Wednesday, December 8, 2010

Sex by Surprise? No, Just Another Attack on Democracy

Posted By on Wed, Dec 8, 2010 at 3:00 PM

On Monday, AlterNet posted "The 9 Weirdest Things About the WikiLeaks Story," which you can read right here.

The most interesting fact on the list: The charges that WikiLeaks' Julian Assange face in Sweden have changed from rape to something called "sex by surprise." At first it sounds like a fraternity drink served at Dirtbags, but no, it's an actual law:

The charges have something to do with condoms, and their lack of use, or breakage, although it’s largely unclear exactly what. The women accusing Assange have stood behind their accounts, but he believes the Swedish government's seemingly wishy-washy actions are part of a larger conspiracy to nab him for WikiLeaks. The New York Times:

According to accounts the women gave to the police and friends, they each had consensual sexual encounters with Mr. Assange that became nonconsensual. One woman said that Mr. Assange had ignored her appeals to stop after a condom broke. The other woman said that she and Mr. Assange had begun a sexual encounter using a condom, but that Mr. Assange did not comply with her appeals to stop when it was no longer in use. Mr. Assange has denied any wrongdoing and has questioned the veracity of those accounts.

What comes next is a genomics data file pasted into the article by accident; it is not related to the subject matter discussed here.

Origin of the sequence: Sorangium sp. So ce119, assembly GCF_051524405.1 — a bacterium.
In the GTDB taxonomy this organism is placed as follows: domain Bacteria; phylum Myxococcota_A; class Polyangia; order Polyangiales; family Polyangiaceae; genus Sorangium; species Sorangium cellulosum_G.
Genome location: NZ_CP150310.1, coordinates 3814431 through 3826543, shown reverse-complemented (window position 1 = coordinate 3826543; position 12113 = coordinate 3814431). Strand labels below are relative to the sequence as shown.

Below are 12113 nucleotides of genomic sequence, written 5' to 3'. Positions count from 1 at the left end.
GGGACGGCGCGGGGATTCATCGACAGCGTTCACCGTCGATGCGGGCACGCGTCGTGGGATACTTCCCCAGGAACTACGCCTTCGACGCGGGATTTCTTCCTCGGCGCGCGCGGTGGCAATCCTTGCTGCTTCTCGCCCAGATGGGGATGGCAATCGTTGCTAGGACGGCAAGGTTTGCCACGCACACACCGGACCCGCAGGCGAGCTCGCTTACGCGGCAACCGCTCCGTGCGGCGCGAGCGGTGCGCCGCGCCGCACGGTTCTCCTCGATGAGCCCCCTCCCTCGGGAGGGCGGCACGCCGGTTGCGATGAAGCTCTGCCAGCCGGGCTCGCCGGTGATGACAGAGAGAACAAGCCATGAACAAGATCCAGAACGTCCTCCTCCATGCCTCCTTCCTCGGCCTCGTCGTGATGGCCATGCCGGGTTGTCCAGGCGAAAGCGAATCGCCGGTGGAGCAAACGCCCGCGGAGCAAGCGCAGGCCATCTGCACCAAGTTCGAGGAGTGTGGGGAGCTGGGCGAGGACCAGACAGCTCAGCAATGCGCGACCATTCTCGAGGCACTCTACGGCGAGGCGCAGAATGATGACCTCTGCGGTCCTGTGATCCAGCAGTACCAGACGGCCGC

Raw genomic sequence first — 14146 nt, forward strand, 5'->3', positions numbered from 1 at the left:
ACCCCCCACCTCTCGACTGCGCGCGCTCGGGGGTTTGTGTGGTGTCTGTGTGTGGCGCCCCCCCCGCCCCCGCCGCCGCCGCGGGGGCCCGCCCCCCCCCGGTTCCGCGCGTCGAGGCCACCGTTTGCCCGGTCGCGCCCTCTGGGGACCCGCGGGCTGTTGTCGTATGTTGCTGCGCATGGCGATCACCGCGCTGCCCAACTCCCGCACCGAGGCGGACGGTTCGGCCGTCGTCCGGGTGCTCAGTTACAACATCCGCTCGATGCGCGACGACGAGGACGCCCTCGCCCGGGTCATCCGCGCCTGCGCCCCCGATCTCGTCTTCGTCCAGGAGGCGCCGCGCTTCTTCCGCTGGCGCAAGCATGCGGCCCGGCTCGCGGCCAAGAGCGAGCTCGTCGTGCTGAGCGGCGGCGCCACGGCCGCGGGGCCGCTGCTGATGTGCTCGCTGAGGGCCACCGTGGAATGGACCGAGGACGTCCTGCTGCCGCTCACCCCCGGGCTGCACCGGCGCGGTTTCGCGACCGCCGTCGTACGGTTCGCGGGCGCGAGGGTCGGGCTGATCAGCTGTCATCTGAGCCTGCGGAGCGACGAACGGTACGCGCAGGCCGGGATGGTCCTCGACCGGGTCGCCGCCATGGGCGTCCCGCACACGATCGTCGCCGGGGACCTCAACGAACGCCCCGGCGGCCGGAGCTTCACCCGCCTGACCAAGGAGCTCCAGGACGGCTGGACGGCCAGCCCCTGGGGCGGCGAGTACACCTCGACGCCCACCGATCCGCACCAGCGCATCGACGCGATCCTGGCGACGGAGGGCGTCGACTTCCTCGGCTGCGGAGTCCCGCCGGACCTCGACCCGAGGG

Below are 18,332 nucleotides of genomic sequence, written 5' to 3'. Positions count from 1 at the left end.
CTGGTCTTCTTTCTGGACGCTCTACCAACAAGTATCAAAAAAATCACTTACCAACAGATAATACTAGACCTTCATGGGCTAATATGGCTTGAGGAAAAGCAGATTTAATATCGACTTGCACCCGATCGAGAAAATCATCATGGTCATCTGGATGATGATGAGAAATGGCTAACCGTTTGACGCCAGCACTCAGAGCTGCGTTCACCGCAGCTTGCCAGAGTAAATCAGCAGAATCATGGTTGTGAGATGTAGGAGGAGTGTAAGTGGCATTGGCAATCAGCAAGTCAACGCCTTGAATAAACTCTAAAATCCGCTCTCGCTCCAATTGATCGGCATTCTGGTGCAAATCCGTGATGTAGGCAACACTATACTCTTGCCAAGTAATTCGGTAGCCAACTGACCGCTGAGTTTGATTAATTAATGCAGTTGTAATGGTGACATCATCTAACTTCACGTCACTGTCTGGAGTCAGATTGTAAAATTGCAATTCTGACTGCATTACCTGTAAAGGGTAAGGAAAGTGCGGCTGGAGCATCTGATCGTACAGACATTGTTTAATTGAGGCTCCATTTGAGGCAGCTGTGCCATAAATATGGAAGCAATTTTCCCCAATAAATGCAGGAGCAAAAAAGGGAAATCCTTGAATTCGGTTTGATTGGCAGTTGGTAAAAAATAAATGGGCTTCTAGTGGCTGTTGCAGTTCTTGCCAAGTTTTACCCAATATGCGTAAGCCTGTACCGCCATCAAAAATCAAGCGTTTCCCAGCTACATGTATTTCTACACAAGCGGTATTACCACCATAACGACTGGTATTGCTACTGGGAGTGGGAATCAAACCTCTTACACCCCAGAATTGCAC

Of course, all this condom talk detracts from the real issues that should be discussed on the heels of Assange's arrest in London yesterday: Internet and its role in democracy. Glenn Greenwald, constitutional attorney and blogger at Salon.com. told Democracy Now yesterday:

"Whatever you think of WikiLeaks, they have not been charged with a crime, let alone indicted or convicted. Yet look what has happened to them. They have been removed from Internet … their funds have been frozen … media figures and politicians have called for their assassination and to be labeled a terrorist organization. What is really going on here is a war over control of the Internet, and whether or not the Internet can actually serve its ultimate purpose—which is to allow citizens to band together and democratize the checks on the world’s most powerful factions."

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